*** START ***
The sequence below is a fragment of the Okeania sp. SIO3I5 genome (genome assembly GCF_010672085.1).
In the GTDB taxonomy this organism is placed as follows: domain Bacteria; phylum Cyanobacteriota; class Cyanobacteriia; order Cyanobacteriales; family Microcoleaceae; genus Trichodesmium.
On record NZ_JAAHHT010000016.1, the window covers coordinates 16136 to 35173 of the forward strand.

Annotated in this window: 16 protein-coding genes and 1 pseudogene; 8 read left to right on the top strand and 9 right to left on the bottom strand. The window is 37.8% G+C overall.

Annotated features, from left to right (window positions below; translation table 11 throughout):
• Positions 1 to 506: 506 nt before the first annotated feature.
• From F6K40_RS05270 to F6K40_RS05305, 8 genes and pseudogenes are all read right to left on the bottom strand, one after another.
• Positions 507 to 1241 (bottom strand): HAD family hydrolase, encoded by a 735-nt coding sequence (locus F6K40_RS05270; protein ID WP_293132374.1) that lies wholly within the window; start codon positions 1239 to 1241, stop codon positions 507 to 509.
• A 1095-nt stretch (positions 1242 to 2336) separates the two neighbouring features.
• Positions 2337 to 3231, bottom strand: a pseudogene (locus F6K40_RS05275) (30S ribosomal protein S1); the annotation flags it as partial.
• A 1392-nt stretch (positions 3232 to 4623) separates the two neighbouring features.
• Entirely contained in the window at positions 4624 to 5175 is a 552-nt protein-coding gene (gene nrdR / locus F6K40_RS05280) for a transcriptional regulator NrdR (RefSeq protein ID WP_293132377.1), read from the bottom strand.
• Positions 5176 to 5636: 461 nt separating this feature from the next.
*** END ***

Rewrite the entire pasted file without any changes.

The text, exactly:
The sequence below is a fragment of the Okeania sp. SIO3I5 genome (genome assembly GCF_010672085.1).
In the GTDB taxonomy this organism is placed as follows: domain Bacteria; phylum Cyanobacteriota; class Cyanobacteriia; order Cyanobacteriales; family Microcoleaceae; genus Trichodesmium.
On record NZ_JAAHHT010000016.1, the window covers coordinates 16136 to 35173 of the forward strand.

Annotated in this window: 16 protein-coding genes and 1 pseudogene; 8 read left to right on the top strand and 9 right to left on the bottom strand. The window is 37.8% G+C overall.

Annotated features, from left to right (window positions below; translation table 11 throughout):
• Positions 1 to 506: 506 nt before the first annotated feature.
• From F6K40_RS05270 to F6K40_RS05305, 8 genes and pseudogenes are all read right to left on the bottom strand, one after another.
• Positions 507 to 1241 (bottom strand): HAD family hydrolase, encoded by a 735-nt coding sequence (locus F6K40_RS05270; protein ID WP_293132374.1) that lies wholly within the window; start codon positions 1239 to 1241, stop codon positions 507 to 509.
• A 1095-nt stretch (positions 1242 to 2336) separates the two neighbouring features.
• Positions 2337 to 3231, bottom strand: a pseudogene (locus F6K40_RS05275) (30S ribosomal protein S1); the annotation flags it as partial.
• A 1392-nt stretch (positions 3232 to 4623) separates the two neighbouring features.
• Entirely contained in the window at positions 4624 to 5175 is a 552-nt protein-coding gene (gene nrdR / locus F6K40_RS05280) for a transcriptional regulator NrdR (RefSeq protein ID WP_293132377.1), read from the bottom strand.
• Positions 5176 to 5636: 461 nt separating this feature from the next.